Deep brown back and fire orange below,
tiny hands and feet spread wide,
a stream’s water child suggesting
common embryonic dreams.
I wanted to find a place where Mary and I
could live together without obnoxious roommates.
We found a beautiful cabin in the Sierras
but it was rented by the time we agreed to take it.
I wanted to look for somewhere else to live.
She called our search, “the trip,” as if we
were just taking some sort of vacation,
but she quit her job, moved out of her room,
withdrew money from the bank.
We drove the van to campgrounds in wild places,
the Klamath River with gold miners and ticks,
near Mount Shasta with deer and snow,
in the mountains near the Oregon coast
where we found an orgy of yellow spotted millipedes
slowly walking around in coupled pairs.
Somehow we ended up and down
the twisty ridgecrest roads of Humboldt County,
where we met someone who let us park
on his meadow while we looked for a place.
We didn’t find anywhere to rent,
but there was a house for sale in Redway,
fixer-upper, cheap, a good investment.
The money my parents saved for my college
but didn’t spend was more than enough.
Mary and I worked together,
doing what we could to make it beautiful.
A silvery blue glimmer
beats the air with rustling
mosaic cellophane wings.
Two myriad facets each
scan the wavering flight
of small flies over the mirror.
With hummingbird’s agility
it wills itself through space,
dangling six clutching legs
from the muscular thorax
of its iridescent trunk.
It may have spent three summers
growing in weed-choked water
before unfurling its flight.
A motivated image
sparkles at the sun’s fingers.
Two sets of angled biplane wings,
two pairs of turquoise eyes.
He’s perched on an upright stem.
His tail holds her delicate neck,
her body doubled, following.
They dance together carefully,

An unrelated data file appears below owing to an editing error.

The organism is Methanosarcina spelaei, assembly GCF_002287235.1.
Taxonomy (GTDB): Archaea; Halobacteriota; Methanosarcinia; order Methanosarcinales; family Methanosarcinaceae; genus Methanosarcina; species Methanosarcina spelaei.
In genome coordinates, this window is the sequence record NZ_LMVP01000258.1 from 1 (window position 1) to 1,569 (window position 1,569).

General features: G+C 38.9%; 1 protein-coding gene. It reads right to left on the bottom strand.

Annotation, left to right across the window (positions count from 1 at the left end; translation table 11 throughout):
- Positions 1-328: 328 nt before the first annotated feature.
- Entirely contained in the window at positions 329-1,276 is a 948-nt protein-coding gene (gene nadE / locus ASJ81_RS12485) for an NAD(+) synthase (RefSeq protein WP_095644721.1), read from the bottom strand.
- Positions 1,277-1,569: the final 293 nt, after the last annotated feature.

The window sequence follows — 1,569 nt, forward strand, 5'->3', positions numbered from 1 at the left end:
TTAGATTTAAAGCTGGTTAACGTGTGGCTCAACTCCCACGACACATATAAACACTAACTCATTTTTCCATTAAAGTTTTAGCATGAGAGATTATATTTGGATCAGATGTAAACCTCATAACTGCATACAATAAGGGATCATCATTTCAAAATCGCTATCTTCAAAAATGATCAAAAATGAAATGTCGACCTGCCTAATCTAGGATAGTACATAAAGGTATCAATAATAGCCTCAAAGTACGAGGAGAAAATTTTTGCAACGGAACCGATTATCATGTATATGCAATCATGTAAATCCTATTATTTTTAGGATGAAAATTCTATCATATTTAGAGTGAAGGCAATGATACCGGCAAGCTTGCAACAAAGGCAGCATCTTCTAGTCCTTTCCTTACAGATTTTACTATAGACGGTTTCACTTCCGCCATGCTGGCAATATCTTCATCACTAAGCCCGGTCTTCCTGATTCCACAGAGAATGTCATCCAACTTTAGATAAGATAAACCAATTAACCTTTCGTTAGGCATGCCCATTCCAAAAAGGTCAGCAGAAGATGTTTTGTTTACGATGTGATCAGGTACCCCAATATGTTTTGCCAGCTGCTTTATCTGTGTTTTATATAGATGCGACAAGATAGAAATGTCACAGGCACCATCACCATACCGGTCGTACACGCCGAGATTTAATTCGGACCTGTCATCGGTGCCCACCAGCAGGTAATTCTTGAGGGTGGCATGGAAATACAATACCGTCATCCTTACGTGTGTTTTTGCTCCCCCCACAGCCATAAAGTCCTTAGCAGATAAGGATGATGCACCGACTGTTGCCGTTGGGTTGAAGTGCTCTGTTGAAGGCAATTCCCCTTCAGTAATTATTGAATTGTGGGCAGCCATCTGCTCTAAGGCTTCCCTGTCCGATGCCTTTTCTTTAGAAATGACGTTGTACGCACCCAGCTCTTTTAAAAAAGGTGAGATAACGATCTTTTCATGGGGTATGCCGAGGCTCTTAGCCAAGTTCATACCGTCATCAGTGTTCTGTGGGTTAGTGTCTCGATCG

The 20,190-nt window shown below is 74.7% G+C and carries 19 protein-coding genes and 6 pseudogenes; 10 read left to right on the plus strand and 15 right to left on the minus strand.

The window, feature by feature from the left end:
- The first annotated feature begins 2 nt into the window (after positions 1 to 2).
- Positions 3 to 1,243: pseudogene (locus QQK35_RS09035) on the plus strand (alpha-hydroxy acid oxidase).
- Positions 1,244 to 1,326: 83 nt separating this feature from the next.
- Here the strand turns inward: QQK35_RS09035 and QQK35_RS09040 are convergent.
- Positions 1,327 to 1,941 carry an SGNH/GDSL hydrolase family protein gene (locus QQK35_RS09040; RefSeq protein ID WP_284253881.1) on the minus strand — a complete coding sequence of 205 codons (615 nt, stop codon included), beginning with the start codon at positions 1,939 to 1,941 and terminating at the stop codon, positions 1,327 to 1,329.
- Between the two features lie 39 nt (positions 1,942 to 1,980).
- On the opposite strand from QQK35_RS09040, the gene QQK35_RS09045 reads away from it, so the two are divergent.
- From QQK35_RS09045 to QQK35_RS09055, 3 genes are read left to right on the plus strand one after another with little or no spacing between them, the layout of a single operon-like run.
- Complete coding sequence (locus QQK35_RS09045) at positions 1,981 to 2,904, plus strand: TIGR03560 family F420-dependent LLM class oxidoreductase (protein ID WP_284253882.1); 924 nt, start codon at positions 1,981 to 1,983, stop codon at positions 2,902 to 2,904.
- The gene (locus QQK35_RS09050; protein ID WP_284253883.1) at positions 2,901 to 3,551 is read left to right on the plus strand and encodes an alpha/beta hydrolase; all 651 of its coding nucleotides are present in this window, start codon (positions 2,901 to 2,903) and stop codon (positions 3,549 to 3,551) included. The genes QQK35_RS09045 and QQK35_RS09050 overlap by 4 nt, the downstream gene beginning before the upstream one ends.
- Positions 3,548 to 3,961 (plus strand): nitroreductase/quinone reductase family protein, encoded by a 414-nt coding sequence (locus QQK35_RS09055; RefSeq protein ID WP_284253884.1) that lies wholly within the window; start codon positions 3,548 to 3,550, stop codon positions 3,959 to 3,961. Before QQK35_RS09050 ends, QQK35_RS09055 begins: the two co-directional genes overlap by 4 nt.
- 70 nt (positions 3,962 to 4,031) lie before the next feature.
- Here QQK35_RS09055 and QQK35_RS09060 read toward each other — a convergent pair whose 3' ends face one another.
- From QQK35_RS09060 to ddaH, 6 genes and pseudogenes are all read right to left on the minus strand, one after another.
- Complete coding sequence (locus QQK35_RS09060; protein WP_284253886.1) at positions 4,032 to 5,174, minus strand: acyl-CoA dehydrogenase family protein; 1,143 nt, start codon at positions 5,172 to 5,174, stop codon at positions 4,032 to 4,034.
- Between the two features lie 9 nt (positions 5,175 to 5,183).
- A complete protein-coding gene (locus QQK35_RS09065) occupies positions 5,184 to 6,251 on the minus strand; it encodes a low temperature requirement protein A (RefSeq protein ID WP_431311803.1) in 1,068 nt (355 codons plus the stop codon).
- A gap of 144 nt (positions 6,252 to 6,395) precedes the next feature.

his abdomen held straight,
the ashen velvet arch of hers,
pushing, quivering, pumping
her urge of eggs into the stem,
leaving a row of pinprick scars.
Desire dimmed by evening’s cool,
he lets go and flies away.
She empties her thinning body
as twirling leaves slip from the sky.
Heavy wings force the gale;
quills rattle on the upstroke.
It seems both strong and fragile
veering madly between swells,
forced into tilted circles.
Wings folded, legs spread, it dives,
feels the film of impact tear,
silver squirming in its pouch,
the film once more, sunlight, wind,
a restless rolling surface.
Your body warm like a river,
melting softly around me,
swirling consciousness of skin,
sunshine and a soft breeze,
total immersion of sleep.
I bought this house for both of us.
We struggled with the termites,
painted the walls and ceilings,
covered floors with carpet samples.
Now that we’re almost finished,
you say you’re getting a job
as a nurse’s aide and moving out.
I’m trying to control my feelings.
Grief, disappointment, anger,
will drive you farther away, I think.
In a parody of post-modern drama,
I’m reading aloud lists of words
that begin with “un-” from a dictionary—
“unabashed, unabated, unable,
unabridged, unaccented, unacceptable,
until you make me shut up.
It’s hard to make love with you
without trembling into tears.
I don’t know why you want me now.
I’m rewriting poems about
pelicans and dragonflies,
writing letters to friends from Cleveland,
walking the streets of Redway alone
after midnight, listening to crickets,
looking up at the marbled clouds
that veil the gibbous moon.
I saw your home the first time
deep in fog after midnight.
We scattered the symbols
of our lives around the room.
You came out in your nightgown
and I had to embrace you.
We fell into another world,
spun from your slow swaying.
The candles glimmered.
Your mouth melted like petals
of an opening flower,
easily against my face.
We walk between etchings of oak,
shuffling over a snowy hill,
looking back at winter’s open sky.
Our hands clasp.
We kiss, as if children discovering.
Sunlight filtering through your brown hair
sets its rippled edge aglow
and darkens your suddenly beautiful eyes.
He stares across the room at me,
perhaps shocked, unsure how or if
to respond to what I’m trying to say.
I feel the pressure of his stare,
every second of silence more tense,
every sentence too brief. I can’t respond.
His face has turned to marble,
as if I have the gorgon’s curse,
my curled hair transformed to worms,
my smile changed to something cruel.
copyright © 1974 - 2005 Carl Miller
Drawing, “Needle Rock”: 2004, gel pen on paper, 6 x 10 inches.